KIGALI — In Kicukiro trading center located in Kigali’s suburb, streets roar with the sound of commerical motorcycles — commonly known as moto-taxi in Rwanda — traversing between car lanes.
Motorcycles, which many commuters rely on in the mountainous country, are driven mostly by men. Yet, in Kigali, a 33-year-old mother Claudine Nyirangirente from the capital’s rural palce joins hundreds of moto-taxis drivers to ferry passengers of all types, including pregnant women heading to hospitals, business people going to work, pupils going to school, as well as luggages including groceries and cement bags.She is one of the four known female moto-taxi drivers out of a total of about 20,000 in the capital city of Rwanda, according to Albert Byimanabirizana, president of Taxi Moto Cooperative of Kicukiro District, which Nyirangirente works in.
Not satisfied with the housemaid work she was doing in Kigali, Nyirangirente ditched the job in order to operate a small business. Finally, in 2013 she bought a small motorcycle worth 600,000 Rwandan francs (about 612 U.S. dollars) with savings from vending eggs to start moto-taxi business.”It took me like a week to learn riding the motorcycle. It was quite difficult but I gave it time,” she recalled.
In Byimanabirizana’s eyes, Claudine is a good driver and “can work to multiply family income.” Her customer, Joseph Shema, also commended her as a “careful rider” who makes him feel comfortable on the road. However, at the beginning, the young driver had to face prejudice against females.”Initially, some people felt it was not socially acceptable for women to ride motorcycle taxis and scramble for passengers at parking areas packed with men, but with time I got over it,” she said.”Some drivers would insult me off the highway and some male customers criticized me as weak and less-skilled but I overcame the criticism,” she added.
Nyirangirente takes pride in riding a motorbike, saying it had been the source of income for her family for years until her husband, also a moto-taxi driver, freed up his time to engage in other income-generating jobs. “I use some of the income generated from the motorcycle taxi to clear school fees in time so my children are able to go to school. We are able to pay rent and meet our other home needs such as food, clothing, medical care and other items,” said Nyirangirente, who recently bought a bigger motorcycle worth 1.5 million Rwandan francs, which her and his husband ride in turns.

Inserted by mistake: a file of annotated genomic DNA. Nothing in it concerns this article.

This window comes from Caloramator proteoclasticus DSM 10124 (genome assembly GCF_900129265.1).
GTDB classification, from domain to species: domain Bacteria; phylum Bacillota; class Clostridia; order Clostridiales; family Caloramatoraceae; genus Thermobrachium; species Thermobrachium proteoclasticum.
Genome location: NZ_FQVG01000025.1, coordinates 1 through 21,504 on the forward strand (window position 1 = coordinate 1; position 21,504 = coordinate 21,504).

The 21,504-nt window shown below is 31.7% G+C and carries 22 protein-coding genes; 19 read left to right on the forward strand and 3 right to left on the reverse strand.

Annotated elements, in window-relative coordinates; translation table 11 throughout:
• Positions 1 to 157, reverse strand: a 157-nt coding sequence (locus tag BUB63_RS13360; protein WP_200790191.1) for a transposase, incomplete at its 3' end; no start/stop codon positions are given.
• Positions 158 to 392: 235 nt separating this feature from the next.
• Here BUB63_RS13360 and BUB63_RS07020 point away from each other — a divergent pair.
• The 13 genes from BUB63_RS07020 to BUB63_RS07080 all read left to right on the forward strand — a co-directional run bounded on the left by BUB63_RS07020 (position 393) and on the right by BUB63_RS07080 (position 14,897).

With support of her husband, she manages to strike a balance between home chores and the work. Female taxi motorcyclists like Nyirangirente have been an inspiration for young women, for instance, 21-year-old Marie Louise Karegeya. Karegeya, who started driving taxi motorcycle in 2018, also met with opposition at first, including from her mother. The only person who backed her decision to join the business was her aunt.Now she still faces mixed reactions from her male counterparts. Some of them discourage her by saying it is men’s job and describe her as a “female-man,” while others encourage her and help her when she encounters mechanical problems on the way.
To Karegeya, riding motorcycle is significant. “I manage to meet all my demands as a young woman instead of being a dependent. I also manage to contribute to my family welfare,” she said. “Your limitation… It is only your imagination,” said Nyirangirente, who castigated the belief inherent in some young women who think there is nothing they are capable of.The woman driver now has a new target, buying a car to run taxi business.